While it looks ''cool'' bringing likely diseased trees into ones collection requires additional precautions to prevent unintended spread of the problem. Not saying you should get rid of this, just offering that you should be careful with it. Allow not soil from it, to get into any other pot.

Plant virus are another issue, while I doubt this is a virus, I seldom bring ''variegated'' plants into my collection, especially variegated plants that are rather ''streaky'', as often these are plant viruses which can be spread by cutting tools and sap on human fingers. Bold, clean variegated patterns with sharp margins between colors are usually epigenetic mutations, and are not communicable, are not a virus. These are safe. But fine streaky variegation, especially accompanied by little spots of sunken tissue or necrosis are often virus.
 
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SizeXtraMedium

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Doesn't look like much green there, hope it lives. You are coming into winter, cool weather. It most likely is Bucida, if the seller said black olive. Which means it does not tolerate cool or cold very well. Growth will slow to a crawl or stop altogether if temps drop into the 40's.

Second, I would quarantine this freaky thing. Knots on roots like that are often pathogenic nematodes. They spread through soil and water splashing off the soil and down onto a neighboring pot. This problem could spread. I know of no pesticide that would kill the nematodes and leave the gall and tree alive. Incurable except by eradication (burning the galls & roots) and soil sterilization, either chemical (NaSCN or NH4SCN)) or thermal.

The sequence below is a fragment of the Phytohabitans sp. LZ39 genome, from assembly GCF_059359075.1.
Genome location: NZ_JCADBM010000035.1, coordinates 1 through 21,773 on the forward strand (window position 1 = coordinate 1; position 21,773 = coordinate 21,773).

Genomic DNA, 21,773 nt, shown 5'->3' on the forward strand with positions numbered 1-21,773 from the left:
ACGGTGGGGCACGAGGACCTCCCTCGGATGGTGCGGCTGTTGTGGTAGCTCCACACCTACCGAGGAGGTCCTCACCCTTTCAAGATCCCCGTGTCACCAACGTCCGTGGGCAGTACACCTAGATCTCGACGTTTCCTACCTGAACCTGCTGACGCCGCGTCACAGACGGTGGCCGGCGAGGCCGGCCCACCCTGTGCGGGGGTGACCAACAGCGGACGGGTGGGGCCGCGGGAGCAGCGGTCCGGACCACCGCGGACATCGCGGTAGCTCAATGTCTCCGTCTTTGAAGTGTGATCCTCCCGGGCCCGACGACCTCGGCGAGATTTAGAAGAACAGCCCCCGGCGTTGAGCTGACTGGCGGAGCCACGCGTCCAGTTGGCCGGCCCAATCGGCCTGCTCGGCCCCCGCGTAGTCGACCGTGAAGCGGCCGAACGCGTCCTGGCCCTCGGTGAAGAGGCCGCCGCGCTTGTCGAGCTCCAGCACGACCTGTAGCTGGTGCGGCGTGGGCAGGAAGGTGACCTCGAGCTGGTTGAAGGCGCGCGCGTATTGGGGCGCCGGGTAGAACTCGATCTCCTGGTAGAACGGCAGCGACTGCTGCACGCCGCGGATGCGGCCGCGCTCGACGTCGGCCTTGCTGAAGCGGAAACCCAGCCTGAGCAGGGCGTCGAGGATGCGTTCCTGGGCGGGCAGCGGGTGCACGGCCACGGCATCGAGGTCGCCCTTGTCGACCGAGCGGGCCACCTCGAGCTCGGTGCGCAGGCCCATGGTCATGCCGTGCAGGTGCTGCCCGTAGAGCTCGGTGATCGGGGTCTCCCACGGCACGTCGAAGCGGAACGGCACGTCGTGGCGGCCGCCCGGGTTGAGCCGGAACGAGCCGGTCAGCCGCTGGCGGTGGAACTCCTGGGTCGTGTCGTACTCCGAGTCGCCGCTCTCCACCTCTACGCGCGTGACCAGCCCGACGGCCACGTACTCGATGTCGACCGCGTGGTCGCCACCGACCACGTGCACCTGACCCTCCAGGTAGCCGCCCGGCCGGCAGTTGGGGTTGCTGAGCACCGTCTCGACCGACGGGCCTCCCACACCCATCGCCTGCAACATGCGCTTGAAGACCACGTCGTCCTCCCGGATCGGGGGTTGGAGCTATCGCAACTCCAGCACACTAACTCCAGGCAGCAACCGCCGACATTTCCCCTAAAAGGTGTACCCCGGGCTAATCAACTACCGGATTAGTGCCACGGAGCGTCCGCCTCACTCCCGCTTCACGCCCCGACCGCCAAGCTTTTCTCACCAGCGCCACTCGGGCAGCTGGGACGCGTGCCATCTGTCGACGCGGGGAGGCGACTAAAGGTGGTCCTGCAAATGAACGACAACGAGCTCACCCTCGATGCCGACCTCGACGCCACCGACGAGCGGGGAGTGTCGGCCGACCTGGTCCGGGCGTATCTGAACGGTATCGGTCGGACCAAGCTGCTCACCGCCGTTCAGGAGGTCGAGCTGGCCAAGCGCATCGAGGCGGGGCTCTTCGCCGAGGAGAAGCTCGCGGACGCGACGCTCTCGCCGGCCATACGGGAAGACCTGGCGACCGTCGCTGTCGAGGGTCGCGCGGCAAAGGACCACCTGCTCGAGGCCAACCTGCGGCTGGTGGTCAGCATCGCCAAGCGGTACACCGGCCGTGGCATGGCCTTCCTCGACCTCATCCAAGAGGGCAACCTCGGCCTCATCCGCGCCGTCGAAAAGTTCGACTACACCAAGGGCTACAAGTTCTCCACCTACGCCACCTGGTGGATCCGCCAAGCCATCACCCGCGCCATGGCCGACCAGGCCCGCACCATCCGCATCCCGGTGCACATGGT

An alternate cause could be gall wasps, which would likely hatch out sometime in spring, and possibly attack your other trees. Here a systemic like Imidacloprid would kill the wasp larva if they are still feeding.

While it looks ''cool'' bringing likely diseased trees into ones collection requires additional precautions to prevent unintended spread of the problem. Not saying you should get rid of this, just offering that you should be careful with it. Allow not soil from it, to get into any other pot.

Plant virus are another issue, while I doubt this is a virus, I seldom bring ''variegated'' plants into my collection, especially variegated plants that are rather ''streaky'', as often these are plant viruses which can be spread by cutting tools and sap on human fingers. Bold, clean variegated patterns with sharp margins between colors are usually epigenetic mutations, and are not communicable, are not a virus. These are safe. But fine streaky variegation, especially accompanied by little spots of sunken tissue or necrosis are often virus.
I agree. Definitely diseased and dangerous. Wouldn't want it ruin your collection. Best send it to me up here in New Hampshire

;):p:p:D:D:cool: